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Notice issued to assist veterans

Jiang Chenlong
Updated: September 14, 2022 09:17    China Daily

In late August, the government issued a notice to improve care for senior retired military cadres.

Jointly released by the Ministry of Veterans Affairs, the National Reform and Development Commission and four other departments, the aim of the notice is to help 267,000 retired army cadres-most of whom are above 60 years of age-as they face increasing challenges like living alone and becoming less able, according to an explanation issued by the ministries.

Under the notice, care providers, who are mainly government-funded, are tasked with cooperating with civil pension service agencies to provide daily care and other door-to-door services to retirees. In addition, facilities housing the retirees are urged to set up daycare rooms and canteens for them.

The notice also requires care providers, where necessary and feasible, to bring in community medical organizations to treat common illnesses.

It is the latest in a series of efforts made by the government over the past few years to care for millions of military veterans, as it endeavors to ensure that former military personnel are respected and revered by society.

Favorable employment

While some cadres retire at 55, the majority of soldiers and military personnel leave service while they are still young or middle-aged to take up new jobs arranged by local authorities or to find jobs themselves, while receiving an allowance from the government.

Since the Ministry of Veterans Affairs was established in 2018, some 1.85 million veterans nationwide have been offered government jobs at a variety of public agencies, according to Ma Feixiong, vice-minister of veterans affairs. Ma added that 2.26 million veterans have received various forms of assistance, including training to become entrepreneurs and helping reenter the civilian economic sector.

The ministry has issued a series of favorable job policies to help veterans find work in what it terms "appropriate industries" for ex-military personnel, including education, law enforcement, emergency response and seafaring, according to Yu Jingsen, director for employment and entrepreneurship at the ministry.

"Veterans affairs departments at all levels have signed agreements with 13,000 companies to offer more than 1 million jobs to veterans, and over 300,000 individuals have made a career shift," he said, adding that more adaptive training has been offered since 2019 to "help veterans address the major challenges" of learning the different skills needed in their post-military careers. About 520,000 veterans have participated in these training sessions.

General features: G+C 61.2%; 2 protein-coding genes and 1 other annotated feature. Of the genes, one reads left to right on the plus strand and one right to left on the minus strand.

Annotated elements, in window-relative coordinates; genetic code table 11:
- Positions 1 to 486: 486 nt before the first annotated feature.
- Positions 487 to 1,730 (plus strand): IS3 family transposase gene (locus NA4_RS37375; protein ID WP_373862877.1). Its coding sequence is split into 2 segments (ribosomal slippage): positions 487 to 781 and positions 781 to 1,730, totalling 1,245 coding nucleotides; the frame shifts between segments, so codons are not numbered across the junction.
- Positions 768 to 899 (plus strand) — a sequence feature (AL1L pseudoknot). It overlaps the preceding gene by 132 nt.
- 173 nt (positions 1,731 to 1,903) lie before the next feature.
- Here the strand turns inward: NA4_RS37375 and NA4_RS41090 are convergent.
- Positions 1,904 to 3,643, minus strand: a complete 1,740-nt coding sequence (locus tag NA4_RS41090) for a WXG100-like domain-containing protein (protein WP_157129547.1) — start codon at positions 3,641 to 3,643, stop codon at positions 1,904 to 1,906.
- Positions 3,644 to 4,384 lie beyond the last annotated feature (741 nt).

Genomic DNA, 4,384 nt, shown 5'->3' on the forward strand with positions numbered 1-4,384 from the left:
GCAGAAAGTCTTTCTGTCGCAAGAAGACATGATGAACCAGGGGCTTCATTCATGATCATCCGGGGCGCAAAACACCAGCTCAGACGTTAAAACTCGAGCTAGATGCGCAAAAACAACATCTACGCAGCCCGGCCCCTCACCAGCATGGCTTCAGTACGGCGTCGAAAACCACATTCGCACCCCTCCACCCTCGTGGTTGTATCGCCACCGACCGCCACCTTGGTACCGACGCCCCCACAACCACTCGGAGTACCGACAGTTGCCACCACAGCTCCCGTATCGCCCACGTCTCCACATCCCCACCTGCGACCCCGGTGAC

Difficulty alleviation

Another emphasis of the Ministry of Veterans Affairs is to aid military veterans struggling with problems.

"We have worked with the Ministry of Civil Affairs to identify the number of veterans across the country who are having difficulties," said Liang Jingge, director for rights protection at the ministry, adding that in the last four years, the ministry has invested 6.5 billion yuan ($938 million) in aid to veterans.

In addition, a series of judicial assistance policies have been introduced to assist veterans, with 41 million yuan allocated to help them in handling their legal affairs.

An additional 30 million yuan has also been set aside by the Ministry of Veterans Affairs to help needy veterans deal with problems like urgent care and other emergencies, as well as to take care of the educational and medical needs of their children and grandchildren.

Liang added that 20 provincial-level regions have also set up specialized funds to aid retirees, raising a total of 9 billion yuan.

Special services

At the end of last year, the Ministry of Veterans Affairs began issuing new special privilege cards to millions of military veterans and the family members of martyrs.

As of late August, it had issued more than 8.56 million cards and said that it would try its best to finish issuing cards for all eligible by the end of this year, according to Cao Jun, the ministry's director of veteran benefits.

In addition to the prestige that comes from the possession of the cards, veterans enjoy benefits in many aspects of life, including finance, telecommunications, transport, culture and tourism and postal services. For example, cardholders receive discounts when filling up their cars at service stations run by the China National Petroleum Corporation and when they send packages via SF Express.

Veterans can also find some 600,000 veteran service centers and stations offering "convenient, high-quality and efficient services" on Baidu Map and Gaode Map, according to Liang.

In July, the role of veteran affairs assistant was added as a new career to the career system, the first role of its kind designed to serve ex-service members.

Currently, the country is setting skills standards and devising training for the new role.

"The new career will be significant in improving the quality and efficiency of the service guarantee system for veterans," Liang said.

"It will greatly improve the social awareness, recognition and credibility of practitioners of veteran affairs, helping to enhance their confidence and professional sense of belonging," he said.

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